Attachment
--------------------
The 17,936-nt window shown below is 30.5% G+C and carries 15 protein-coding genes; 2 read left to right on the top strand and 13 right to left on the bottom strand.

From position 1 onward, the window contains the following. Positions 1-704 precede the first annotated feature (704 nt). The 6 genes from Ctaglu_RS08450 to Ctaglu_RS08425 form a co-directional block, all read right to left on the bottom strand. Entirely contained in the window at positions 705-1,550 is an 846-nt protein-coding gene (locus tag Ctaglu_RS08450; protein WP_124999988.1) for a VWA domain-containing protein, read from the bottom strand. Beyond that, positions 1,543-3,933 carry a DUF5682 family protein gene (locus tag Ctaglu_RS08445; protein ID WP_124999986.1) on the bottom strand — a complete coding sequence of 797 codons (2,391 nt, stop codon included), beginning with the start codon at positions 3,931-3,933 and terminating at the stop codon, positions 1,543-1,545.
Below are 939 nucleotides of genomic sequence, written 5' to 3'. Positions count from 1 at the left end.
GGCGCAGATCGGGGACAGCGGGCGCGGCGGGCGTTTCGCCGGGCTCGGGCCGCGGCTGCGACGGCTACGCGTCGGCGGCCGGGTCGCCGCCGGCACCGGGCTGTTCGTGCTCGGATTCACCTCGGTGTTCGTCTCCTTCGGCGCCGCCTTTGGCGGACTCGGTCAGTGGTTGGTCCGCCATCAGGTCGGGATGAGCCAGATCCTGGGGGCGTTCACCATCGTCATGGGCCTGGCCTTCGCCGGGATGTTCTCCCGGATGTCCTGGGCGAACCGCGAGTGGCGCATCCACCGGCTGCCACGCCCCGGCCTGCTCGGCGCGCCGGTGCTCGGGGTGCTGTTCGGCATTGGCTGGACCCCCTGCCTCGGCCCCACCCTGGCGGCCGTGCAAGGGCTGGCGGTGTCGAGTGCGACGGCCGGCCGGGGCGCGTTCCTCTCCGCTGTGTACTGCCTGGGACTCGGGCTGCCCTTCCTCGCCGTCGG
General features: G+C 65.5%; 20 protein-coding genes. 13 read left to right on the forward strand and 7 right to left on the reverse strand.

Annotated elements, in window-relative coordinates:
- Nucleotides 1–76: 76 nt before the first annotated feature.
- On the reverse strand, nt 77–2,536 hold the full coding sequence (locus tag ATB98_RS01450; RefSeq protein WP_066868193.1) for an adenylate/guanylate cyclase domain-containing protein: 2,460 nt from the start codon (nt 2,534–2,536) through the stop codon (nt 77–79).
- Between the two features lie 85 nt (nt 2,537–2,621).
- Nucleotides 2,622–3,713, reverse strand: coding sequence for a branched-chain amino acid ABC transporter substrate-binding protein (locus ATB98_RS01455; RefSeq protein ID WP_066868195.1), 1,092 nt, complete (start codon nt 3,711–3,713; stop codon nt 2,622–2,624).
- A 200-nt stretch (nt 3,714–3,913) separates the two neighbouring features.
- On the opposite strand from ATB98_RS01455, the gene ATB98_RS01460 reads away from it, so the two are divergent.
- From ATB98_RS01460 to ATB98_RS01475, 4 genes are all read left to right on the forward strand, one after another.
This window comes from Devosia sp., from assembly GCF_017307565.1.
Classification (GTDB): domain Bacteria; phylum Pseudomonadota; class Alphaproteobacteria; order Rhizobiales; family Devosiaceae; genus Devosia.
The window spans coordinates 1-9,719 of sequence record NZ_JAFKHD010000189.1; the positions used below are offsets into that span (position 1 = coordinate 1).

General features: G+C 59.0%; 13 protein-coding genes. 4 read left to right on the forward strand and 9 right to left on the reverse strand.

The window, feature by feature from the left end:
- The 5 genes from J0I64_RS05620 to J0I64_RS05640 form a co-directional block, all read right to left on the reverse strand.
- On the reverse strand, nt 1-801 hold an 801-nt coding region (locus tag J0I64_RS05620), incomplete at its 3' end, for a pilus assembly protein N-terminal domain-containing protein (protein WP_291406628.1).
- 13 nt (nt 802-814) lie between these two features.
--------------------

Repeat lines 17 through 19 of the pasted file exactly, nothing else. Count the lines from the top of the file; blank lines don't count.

General features: G+C 59.0%; 13 protein-coding genes. 4 read left to right on the forward strand and 9 right to left on the reverse strand.

The window, feature by feature from the left end:
- The 5 genes from J0I64_RS05620 to J0I64_RS05640 form a co-directional block, all read right to left on the reverse strand.